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How to Increase Energy Efficiency with Decorating Tips
November 22, 2011
CATEGORIES: Green Building & Remodeling,
AUTHOR: Envirosealed WindowsCOMMENTS: 0

Decorating isn't just for the over-the-top designer anymore. It's for the do-it-yourself renovator, the modern homeowner. Just take a look at the blueprint for a new American home. It's functionality meets the needs of its practical inhabitants – no more unnecessary grand foyers or dad-only offices. So practicality, even frugality, has become the norm.

When you look around your living room, what catches your eye? The paint color, the flooring, and the windows are what make your home cozy yet costly – all of which can be modified to become energy efficient:

Mix Up The Paint Color
Homes with dark-colored exteriors absorb about 80% more heat. That's why most home exteriors are painted with light colors, which reflect light, making them cooler.

The same theory is true inside your home. Light colors (white, eggshell, beige, cream) will keep your home a tad cooler while dark colors (dark brown, deep red, smoky green) will absorb and retain heat.

Carpeting vs. Hard Flooring
As the battle continues between choosing carpet or hard flooring, the winner of energy-efficiency is really up to you.

If you prefer a cooler home, hard flooring is perfect for you because it doesn't retain heat. If you prefer a warmer habitat, carpet and rugs will be your best investment.

Strategic Topiary Skills
Placing foliage and awnings in front of windows, doors and patios that get the most sunlight during the day will reduce the solar heat gain by up to 70%, and lower your energy bill.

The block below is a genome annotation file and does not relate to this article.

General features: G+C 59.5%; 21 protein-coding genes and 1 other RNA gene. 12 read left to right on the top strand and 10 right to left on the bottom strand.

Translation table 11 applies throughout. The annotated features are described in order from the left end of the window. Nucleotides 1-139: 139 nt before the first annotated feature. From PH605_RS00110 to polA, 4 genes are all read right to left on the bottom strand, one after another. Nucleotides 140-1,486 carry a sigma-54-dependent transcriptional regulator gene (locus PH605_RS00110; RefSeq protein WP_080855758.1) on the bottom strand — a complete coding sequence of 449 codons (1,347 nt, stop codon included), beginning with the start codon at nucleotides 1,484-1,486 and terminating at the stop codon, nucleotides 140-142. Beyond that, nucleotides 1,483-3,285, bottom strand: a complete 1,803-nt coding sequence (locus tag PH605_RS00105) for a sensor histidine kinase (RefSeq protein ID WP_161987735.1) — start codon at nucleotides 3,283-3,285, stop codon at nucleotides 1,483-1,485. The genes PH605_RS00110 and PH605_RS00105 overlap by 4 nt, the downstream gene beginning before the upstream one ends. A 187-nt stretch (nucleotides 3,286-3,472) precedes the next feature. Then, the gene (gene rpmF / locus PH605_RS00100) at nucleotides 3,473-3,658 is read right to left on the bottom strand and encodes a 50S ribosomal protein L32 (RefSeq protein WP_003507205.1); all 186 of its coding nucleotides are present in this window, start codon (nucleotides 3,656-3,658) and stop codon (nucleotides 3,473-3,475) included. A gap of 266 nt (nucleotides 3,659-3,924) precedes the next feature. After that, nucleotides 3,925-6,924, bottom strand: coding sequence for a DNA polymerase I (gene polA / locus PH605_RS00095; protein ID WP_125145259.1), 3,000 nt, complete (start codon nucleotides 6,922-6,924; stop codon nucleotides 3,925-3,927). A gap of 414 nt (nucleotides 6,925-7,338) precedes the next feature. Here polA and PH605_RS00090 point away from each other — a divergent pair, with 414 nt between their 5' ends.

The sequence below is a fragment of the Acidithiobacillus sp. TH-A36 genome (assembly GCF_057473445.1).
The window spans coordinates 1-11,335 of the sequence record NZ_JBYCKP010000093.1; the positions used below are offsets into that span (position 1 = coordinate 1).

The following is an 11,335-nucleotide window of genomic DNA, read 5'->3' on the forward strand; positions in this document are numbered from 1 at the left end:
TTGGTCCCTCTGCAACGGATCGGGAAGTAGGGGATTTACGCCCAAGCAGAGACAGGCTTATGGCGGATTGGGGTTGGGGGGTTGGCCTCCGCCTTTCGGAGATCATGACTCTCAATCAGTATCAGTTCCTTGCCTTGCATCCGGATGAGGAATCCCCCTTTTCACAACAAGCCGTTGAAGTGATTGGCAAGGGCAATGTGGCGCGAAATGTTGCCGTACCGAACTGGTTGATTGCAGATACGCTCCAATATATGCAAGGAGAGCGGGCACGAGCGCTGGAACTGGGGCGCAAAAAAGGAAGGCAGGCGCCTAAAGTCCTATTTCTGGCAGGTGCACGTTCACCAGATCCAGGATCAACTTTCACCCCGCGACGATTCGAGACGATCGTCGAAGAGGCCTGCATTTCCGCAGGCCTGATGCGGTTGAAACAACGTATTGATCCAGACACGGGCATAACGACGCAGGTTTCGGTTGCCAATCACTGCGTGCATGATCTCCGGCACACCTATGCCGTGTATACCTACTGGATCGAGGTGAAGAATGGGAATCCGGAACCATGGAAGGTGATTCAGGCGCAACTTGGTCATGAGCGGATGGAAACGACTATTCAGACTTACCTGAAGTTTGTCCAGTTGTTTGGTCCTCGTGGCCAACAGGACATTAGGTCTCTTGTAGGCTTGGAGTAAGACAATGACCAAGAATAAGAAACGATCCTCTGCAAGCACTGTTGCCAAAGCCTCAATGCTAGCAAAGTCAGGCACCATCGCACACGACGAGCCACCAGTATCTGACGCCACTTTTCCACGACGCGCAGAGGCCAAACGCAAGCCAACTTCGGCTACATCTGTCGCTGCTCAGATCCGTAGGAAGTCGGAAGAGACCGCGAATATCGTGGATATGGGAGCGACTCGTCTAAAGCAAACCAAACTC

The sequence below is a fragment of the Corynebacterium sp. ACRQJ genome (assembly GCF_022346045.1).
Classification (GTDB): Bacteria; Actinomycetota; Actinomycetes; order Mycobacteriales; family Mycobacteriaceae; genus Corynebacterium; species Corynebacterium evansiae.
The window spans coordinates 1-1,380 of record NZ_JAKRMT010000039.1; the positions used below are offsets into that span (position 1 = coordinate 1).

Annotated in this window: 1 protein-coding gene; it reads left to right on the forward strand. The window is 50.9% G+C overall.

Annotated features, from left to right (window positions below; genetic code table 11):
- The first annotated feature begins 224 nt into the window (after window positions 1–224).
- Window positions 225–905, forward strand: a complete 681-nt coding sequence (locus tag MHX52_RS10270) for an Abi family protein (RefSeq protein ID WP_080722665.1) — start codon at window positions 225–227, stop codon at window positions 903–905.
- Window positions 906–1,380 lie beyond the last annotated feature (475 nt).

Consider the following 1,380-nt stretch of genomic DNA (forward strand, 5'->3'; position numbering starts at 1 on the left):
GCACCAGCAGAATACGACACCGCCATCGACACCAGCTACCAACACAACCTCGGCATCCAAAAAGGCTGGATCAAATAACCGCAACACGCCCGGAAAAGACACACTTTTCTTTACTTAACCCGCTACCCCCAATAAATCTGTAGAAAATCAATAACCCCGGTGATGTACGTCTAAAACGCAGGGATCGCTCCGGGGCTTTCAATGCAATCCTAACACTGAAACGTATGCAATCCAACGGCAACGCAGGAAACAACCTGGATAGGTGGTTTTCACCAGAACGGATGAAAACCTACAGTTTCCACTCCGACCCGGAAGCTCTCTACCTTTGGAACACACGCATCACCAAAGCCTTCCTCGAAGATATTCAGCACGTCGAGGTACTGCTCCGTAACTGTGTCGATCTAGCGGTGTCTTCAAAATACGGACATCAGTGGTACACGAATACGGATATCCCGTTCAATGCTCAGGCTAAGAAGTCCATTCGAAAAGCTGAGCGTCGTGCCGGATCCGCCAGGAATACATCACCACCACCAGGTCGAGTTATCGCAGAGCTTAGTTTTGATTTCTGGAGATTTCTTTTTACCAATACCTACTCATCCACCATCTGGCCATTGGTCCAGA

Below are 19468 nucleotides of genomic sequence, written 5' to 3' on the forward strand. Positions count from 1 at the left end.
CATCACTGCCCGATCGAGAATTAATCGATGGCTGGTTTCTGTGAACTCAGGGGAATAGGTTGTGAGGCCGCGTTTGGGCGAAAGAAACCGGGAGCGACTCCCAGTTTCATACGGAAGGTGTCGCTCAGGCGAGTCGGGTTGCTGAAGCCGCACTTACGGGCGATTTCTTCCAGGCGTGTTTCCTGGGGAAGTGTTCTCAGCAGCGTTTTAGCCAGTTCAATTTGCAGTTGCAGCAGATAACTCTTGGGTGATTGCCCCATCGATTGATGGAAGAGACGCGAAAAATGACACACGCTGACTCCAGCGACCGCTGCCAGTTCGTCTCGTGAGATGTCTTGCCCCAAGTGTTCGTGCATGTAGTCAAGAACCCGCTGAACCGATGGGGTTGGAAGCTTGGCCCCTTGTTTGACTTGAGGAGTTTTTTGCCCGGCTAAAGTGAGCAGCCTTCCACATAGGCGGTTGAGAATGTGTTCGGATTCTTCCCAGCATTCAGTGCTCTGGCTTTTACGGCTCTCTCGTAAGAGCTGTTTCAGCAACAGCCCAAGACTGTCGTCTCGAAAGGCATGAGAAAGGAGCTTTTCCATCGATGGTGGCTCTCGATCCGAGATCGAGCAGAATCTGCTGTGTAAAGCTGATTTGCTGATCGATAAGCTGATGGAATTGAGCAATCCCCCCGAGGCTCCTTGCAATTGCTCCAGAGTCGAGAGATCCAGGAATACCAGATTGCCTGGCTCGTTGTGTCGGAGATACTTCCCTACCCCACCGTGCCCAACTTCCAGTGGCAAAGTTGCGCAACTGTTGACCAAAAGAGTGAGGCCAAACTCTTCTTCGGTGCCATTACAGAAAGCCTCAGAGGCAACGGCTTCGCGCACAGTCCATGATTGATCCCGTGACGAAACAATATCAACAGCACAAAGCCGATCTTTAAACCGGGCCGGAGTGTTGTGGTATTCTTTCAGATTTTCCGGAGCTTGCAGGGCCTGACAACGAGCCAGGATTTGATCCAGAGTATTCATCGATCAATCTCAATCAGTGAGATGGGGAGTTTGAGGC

Window Treatments
Adding insulating film, spacer systems and restoring the caulking on your window are great ways to add efficiency. However, adding window treatments, an ode to home style, is a more stylish way to help minimize heat transfer from windows.

Drapes, blinds, shutters, and shades can all help regulate the temperature inside your home. Blocking sunlight from heating your home during the summer and keeping warm air from escaping during the winter. Look for the R-value on all window treatments -- the higher the R-value, the better the insulation it provides.

Soft window treatments
include curtains, drapes, and sheer window panels.
Eco-friendly fabrics such as organic cotton and hemp are also available.

Hard window treatments include blinds, shades, and shutters, which allow the desired amount of light into your room and offer complete privacy. Cellular (or honeycomb) blinds have layers joined at the pleats to form compartments that trap air, providing top great insulation and energy efficiency.

While you're in the mood for creating an energy-efficient home, consider doing an overall home energy audit to help ensure you keep annual utility costs as low as possible.

Do you prefer blinds, shades, shutters, curtains, drapes or sheer window panels?
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